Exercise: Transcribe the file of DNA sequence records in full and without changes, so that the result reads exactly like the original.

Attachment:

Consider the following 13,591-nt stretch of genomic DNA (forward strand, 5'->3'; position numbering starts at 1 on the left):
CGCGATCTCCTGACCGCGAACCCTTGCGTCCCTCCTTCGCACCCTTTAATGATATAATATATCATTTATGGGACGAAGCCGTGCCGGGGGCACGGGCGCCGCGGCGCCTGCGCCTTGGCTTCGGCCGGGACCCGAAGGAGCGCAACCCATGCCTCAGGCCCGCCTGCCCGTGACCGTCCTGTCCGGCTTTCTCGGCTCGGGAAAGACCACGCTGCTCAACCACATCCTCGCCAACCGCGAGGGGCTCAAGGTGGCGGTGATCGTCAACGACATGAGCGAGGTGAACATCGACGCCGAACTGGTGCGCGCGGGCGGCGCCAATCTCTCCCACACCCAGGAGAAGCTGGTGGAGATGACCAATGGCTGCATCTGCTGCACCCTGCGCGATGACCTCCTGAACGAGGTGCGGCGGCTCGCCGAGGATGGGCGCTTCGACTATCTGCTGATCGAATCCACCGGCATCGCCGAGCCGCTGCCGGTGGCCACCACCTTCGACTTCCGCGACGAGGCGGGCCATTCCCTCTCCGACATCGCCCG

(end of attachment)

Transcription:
Consider the following 13,591-nt stretch of genomic DNA (forward strand, 5'->3'; position numbering starts at 1 on the left):
CGCGATCTCCTGACCGCGAACCCTTGCGTCCCTCCTTCGCACCCTTTAATGATATAATATATCATTTATGGGACGAAGCCGTGCCGGGGGCACGGGCGCCGCGGCGCCTGCGCCTTGGCTTCGGCCGGGACCCGAAGGAGCGCAACCCATGCCTCAGGCCCGCCTGCCCGTGACCGTCCTGTCCGGCTTTCTCGGCTCGGGAAAGACCACGCTGCTCAACCACATCCTCGCCAACCGCGAGGGGCTCAAGGTGGCGGTGATCGTCAACGACATGAGCGAGGTGAACATCGACGCCGAACTGGTGCGCGCGGGCGGCGCCAATCTCTCCCACACCCAGGAGAAGCTGGTGGAGATGACCAATGGCTGCATCTGCTGCACCCTGCGCGATGACCTCCTGAACGAGGTGCGGCGGCTCGCCGAGGATGGGCGCTTCGACTATCTGCTGATCGAATCCACCGGCATCGCCGAGCCGCTGCCGGTGGCCACCACCTTCGACTTCCGCGACGAGGCGGGCCATTCCCTCTCCGACATCGCCCG